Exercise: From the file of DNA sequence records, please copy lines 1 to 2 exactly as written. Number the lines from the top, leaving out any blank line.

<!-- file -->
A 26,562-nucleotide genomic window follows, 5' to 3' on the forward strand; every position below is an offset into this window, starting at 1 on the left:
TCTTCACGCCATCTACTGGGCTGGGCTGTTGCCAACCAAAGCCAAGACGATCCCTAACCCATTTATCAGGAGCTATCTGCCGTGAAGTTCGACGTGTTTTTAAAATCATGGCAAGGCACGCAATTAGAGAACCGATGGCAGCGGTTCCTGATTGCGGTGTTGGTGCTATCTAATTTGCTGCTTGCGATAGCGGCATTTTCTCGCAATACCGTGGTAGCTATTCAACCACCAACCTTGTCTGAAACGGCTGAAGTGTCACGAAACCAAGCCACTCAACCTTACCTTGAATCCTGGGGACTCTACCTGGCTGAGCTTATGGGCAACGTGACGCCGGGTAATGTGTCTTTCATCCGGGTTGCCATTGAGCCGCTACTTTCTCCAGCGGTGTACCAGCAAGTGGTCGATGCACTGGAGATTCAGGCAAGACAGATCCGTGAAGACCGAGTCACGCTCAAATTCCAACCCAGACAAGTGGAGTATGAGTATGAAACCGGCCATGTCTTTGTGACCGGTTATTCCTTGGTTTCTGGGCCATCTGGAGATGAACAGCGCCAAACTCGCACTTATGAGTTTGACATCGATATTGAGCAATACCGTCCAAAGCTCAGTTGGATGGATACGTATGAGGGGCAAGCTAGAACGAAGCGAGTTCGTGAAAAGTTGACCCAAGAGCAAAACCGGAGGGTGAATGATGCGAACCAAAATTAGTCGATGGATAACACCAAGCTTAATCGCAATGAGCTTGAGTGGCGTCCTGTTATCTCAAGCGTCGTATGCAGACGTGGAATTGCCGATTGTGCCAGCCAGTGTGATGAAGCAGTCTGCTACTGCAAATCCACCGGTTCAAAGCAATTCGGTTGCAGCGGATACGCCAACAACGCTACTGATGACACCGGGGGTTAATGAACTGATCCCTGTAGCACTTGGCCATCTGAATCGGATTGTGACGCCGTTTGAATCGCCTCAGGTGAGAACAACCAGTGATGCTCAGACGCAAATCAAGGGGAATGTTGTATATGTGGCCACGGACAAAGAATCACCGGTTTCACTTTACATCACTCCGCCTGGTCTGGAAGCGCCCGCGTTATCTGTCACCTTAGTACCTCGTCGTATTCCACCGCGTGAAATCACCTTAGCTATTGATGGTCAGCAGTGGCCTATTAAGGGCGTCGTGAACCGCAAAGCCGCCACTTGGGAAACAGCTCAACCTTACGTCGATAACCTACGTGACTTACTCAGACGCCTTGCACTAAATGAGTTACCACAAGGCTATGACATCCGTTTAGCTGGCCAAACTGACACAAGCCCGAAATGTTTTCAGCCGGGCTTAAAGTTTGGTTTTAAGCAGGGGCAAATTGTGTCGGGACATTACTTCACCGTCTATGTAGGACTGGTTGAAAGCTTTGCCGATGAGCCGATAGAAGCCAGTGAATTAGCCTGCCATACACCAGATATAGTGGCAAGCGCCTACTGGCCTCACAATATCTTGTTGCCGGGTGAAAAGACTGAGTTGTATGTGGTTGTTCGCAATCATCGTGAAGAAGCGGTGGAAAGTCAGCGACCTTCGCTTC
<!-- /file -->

A 26,562-nucleotide genomic window follows, 5' to 3' on the forward strand; every position below is an offset into this window, starting at 1 on the left:
TCTTCACGCCATCTACTGGGCTGGGCTGTTGCCAACCAAAGCCAAGACGATCCCTAACCCATTTATCAGGAGCTATCTGCCGTGAAGTTCGACGTGTTTTTAAAATCATGGCAAGGCACGCAATTAGAGAACCGATGGCAGCGGTTCCTGATTGCGGTGTTGGTGCTATCTAATTTGCTGCTTGCGATAGCGGCATTTTCTCGCAATACCGTGGTAGCTATTCAACCACCAACCTTGTCTGAAACGGCTGAAGTGTCACGAAACCAAGCCACTCAACCTTACCTTGAATCCTGGGGACTCTACCTGGCTGAGCTTATGGGCAACGTGACGCCGGGTAATGTGTCTTTCATCCGGGTTGCCATTGAGCCGCTACTTTCTCCAGCGGTGTACCAGCAAGTGGTCGATGCACTGGAGATTCAGGCAAGACAGATCCGTGAAGACCGAGTCACGCTCAAATTCCAACCCAGACAAGTGGAGTATGAGTATGAAACCGGCCATGTCTTTGTGACCGGTTATTCCTTGGTTTCTGGGCCATCTGGAGATGAACAGCGCCAAACTCGCACTTATGAGTTTGACATCGATATTGAGCAATACCGTCCAAAGCTCAGTTGGATGGATACGTATGAGGGGCAAGCTAGAACGAAGCGAGTTCGTGAAAAGTTGACCCAAGAGCAAAACCGGAGGGTGAATGATGCGAACCAAAATTAGTCGATGGATAACACCAAGCTTAATCGCAATGAGCTTGAGTGGCGTCCTGTTATCTCAAGCGTCGTATGCAGACGTGGAATTGCCGATTGTGCCAGCCAGTGTGATGAAGCAGTCTGCTACTGCAAATCCACCGGTTCAAAGCAATTCGGTTGCAGCGGATACGCCAACAACGCTACTGATGACACCGGGGGTTAATGAACTGATCCCTGTAGCACTTGGCCATCTGAATCGGATTGTGACGCCGTTTGAATCGCCTCAGGTGAGAACAACCAGTGATGCTCAGACGCAAATCAAGGGGAATGTTGTATATGTGGCCACGGACAAAGAATCACCGGTTTCACTTTACATCACTCCGCCTGGTCTGGAAGCGCCCGCGTTATCTGTCACCTTAGTACCTCGTCGTATTCCACCGCGTGAAATCACCTTAGCTATTGATGGTCAGCAGTGGCCTATTAAGGGCGTCGTGAACCGCAAAGCCGCCACTTGGGAAACAGCTCAACCTTACGTCGATAACCTACGTGACTTACTCAGACGCCTTGCACTAAATGAGTTACCACAAGGCTATGACATCCGTTTAGCTGGCCAAACTGACACAAGCCCGAAATGTTTTCAGCCGGGCTTAAAGTTTGGTTTTAAGCAGGGGCAAATTGTGTCGGGACATTACTTCACCGTCTATGTAGGACTGGTTGAAAGCTTTGCCGATGAGCCGATAGAAGCCAGTGAATTAGCCTGCCATACACCAGATATAGTGGCAAGCGCCTACTGGCCTCACAATATCTTGTTGCCGGGTGAAAAGACTGAGTTGTATGTGGTTGTTCGCAATCATCGTGAAGAAGCGGTGGAAAGTCAGCGACCTTCGCTTC